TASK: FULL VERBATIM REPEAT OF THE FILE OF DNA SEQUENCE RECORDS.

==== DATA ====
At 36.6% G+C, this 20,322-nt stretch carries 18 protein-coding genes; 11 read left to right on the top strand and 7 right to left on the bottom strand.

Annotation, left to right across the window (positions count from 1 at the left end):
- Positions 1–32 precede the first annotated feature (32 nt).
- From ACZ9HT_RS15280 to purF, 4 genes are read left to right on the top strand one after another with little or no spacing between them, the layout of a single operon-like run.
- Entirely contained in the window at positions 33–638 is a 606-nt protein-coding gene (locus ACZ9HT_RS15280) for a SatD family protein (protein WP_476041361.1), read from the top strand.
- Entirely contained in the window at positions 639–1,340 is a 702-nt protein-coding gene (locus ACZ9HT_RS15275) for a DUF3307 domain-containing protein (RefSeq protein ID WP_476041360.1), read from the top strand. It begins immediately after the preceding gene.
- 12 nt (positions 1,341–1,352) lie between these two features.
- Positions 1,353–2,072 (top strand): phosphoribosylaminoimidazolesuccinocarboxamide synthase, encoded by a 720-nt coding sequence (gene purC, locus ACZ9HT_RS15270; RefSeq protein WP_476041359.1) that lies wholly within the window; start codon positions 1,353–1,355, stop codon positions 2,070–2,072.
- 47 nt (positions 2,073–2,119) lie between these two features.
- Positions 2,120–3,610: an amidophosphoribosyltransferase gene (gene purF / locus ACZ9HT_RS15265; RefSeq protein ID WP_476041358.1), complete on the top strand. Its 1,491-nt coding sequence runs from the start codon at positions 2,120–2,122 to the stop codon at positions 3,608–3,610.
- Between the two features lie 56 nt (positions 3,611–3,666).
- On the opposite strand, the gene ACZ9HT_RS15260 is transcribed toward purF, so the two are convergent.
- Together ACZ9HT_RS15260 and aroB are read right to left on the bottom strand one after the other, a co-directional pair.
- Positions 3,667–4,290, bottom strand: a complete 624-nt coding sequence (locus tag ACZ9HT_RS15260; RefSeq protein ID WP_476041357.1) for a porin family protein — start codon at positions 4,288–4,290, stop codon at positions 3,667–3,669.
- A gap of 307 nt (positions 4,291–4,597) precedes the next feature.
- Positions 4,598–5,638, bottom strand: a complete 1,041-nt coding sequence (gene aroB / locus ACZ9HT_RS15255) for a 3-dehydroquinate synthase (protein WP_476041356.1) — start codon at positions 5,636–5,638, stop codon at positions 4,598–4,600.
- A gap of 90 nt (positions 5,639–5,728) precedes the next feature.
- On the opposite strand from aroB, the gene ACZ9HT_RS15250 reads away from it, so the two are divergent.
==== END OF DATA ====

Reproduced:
At 36.6% G+C, this 20,322-nt stretch carries 18 protein-coding genes; 11 read left to right on the top strand and 7 right to left on the bottom strand.

Annotation, left to right across the window (positions count from 1 at the left end):
- Positions 1–32 precede the first annotated feature (32 nt).
- From ACZ9HT_RS15280 to purF, 4 genes are read left to right on the top strand one after another with little or no spacing between them, the layout of a single operon-like run.
- Entirely contained in the window at positions 33–638 is a 606-nt protein-coding gene (locus ACZ9HT_RS15280) for a SatD family protein (protein WP_476041361.1), read from the top strand.
- Entirely contained in the window at positions 639–1,340 is a 702-nt protein-coding gene (locus ACZ9HT_RS15275) for a DUF3307 domain-containing protein (RefSeq protein ID WP_476041360.1), read from the top strand. It begins immediately after the preceding gene.
- 12 nt (positions 1,341–1,352) lie between these two features.
- Positions 1,353–2,072 (top strand): phosphoribosylaminoimidazolesuccinocarboxamide synthase, encoded by a 720-nt coding sequence (gene purC, locus ACZ9HT_RS15270; RefSeq protein WP_476041359.1) that lies wholly within the window; start codon positions 1,353–1,355, stop codon positions 2,070–2,072.
- 47 nt (positions 2,073–2,119) lie between these two features.
- Positions 2,120–3,610: an amidophosphoribosyltransferase gene (gene purF / locus ACZ9HT_RS15265; RefSeq protein ID WP_476041358.1), complete on the top strand. Its 1,491-nt coding sequence runs from the start codon at positions 2,120–2,122 to the stop codon at positions 3,608–3,610.
- Between the two features lie 56 nt (positions 3,611–3,666).
- On the opposite strand, the gene ACZ9HT_RS15260 is transcribed toward purF, so the two are convergent.
- Together ACZ9HT_RS15260 and aroB are read right to left on the bottom strand one after the other, a co-directional pair.
- Positions 3,667–4,290, bottom strand: a complete 624-nt coding sequence (locus tag ACZ9HT_RS15260; RefSeq protein ID WP_476041357.1) for a porin family protein — start codon at positions 4,288–4,290, stop codon at positions 3,667–3,669.
- A gap of 307 nt (positions 4,291–4,597) precedes the next feature.
- Positions 4,598–5,638, bottom strand: a complete 1,041-nt coding sequence (gene aroB / locus ACZ9HT_RS15255) for a 3-dehydroquinate synthase (protein WP_476041356.1) — start codon at positions 5,636–5,638, stop codon at positions 4,598–4,600.
- A gap of 90 nt (positions 5,639–5,728) precedes the next feature.
- On the opposite strand from aroB, the gene ACZ9HT_RS15250 reads away from it, so the two are divergent.